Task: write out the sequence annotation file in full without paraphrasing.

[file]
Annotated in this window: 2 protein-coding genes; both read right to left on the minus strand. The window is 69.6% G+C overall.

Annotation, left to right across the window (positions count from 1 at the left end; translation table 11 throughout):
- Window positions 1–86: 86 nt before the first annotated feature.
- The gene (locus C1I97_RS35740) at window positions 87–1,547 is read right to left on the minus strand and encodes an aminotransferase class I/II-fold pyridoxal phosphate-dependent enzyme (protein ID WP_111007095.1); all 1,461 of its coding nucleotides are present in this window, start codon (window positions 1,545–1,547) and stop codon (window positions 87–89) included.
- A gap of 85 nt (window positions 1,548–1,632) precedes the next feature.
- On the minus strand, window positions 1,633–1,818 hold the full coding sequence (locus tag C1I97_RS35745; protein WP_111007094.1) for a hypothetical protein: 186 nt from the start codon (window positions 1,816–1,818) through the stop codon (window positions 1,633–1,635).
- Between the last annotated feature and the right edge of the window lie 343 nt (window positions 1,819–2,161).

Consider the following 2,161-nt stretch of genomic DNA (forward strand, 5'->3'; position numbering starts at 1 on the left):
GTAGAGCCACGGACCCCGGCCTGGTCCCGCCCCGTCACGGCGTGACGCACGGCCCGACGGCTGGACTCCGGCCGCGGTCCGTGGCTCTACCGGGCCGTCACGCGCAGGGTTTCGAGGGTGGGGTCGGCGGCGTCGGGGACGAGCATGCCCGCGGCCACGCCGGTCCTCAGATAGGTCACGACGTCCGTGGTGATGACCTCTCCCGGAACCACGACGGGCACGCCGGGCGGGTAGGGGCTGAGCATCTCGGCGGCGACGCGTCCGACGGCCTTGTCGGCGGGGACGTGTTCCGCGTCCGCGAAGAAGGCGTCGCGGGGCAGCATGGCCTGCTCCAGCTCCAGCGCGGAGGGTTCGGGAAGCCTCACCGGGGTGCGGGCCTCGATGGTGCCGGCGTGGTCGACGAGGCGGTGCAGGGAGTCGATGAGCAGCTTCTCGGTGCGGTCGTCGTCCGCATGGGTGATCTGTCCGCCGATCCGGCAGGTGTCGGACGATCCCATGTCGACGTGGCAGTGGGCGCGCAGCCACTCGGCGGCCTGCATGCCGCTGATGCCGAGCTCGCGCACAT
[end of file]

Annotated in this window: 2 protein-coding genes; both read right to left on the minus strand. The window is 69.6% G+C overall.

Annotation, left to right across the window (positions count from 1 at the left end; translation table 11 throughout):
- Window positions 1–86: 86 nt before the first annotated feature.
- The gene (locus C1I97_RS35740) at window positions 87–1,547 is read right to left on the minus strand and encodes an aminotransferase class I/II-fold pyridoxal phosphate-dependent enzyme (protein ID WP_111007095.1); all 1,461 of its coding nucleotides are present in this window, start codon (window positions 1,545–1,547) and stop codon (window positions 87–89) included.
- A gap of 85 nt (window positions 1,548–1,632) precedes the next feature.
- On the minus strand, window positions 1,633–1,818 hold the full coding sequence (locus tag C1I97_RS35745; protein WP_111007094.1) for a hypothetical protein: 186 nt from the start codon (window positions 1,816–1,818) through the stop codon (window positions 1,633–1,635).
- Between the last annotated feature and the right edge of the window lie 343 nt (window positions 1,819–2,161).

Consider the following 2,161-nt stretch of genomic DNA (forward strand, 5'->3'; position numbering starts at 1 on the left):
GTAGAGCCACGGACCCCGGCCTGGTCCCGCCCCGTCACGGCGTGACGCACGGCCCGACGGCTGGACTCCGGCCGCGGTCCGTGGCTCTACCGGGCCGTCACGCGCAGGGTTTCGAGGGTGGGGTCGGCGGCGTCGGGGACGAGCATGCCCGCGGCCACGCCGGTCCTCAGATAGGTCACGACGTCCGTGGTGATGACCTCTCCCGGAACCACGACGGGCACGCCGGGCGGGTAGGGGCTGAGCATCTCGGCGGCGACGCGTCCGACGGCCTTGTCGGCGGGGACGTGTTCCGCGTCCGCGAAGAAGGCGTCGCGGGGCAGCATGGCCTGCTCCAGCTCCAGCGCGGAGGGTTCGGGAAGCCTCACCGGGGTGCGGGCCTCGATGGTGCCGGCGTGGTCGACGAGGCGGTGCAGGGAGTCGATGAGCAGCTTCTCGGTGCGGTCGTCGTCCGCATGGGTGATCTGTCCGCCGATCCGGCAGGTGTCGGACGATCCCATGTCGACGTGGCAGTGGGCGCGCAGCCACTCGGCGGCCTGCATGCCGCTGATGCCGAGCTCGCGCACAT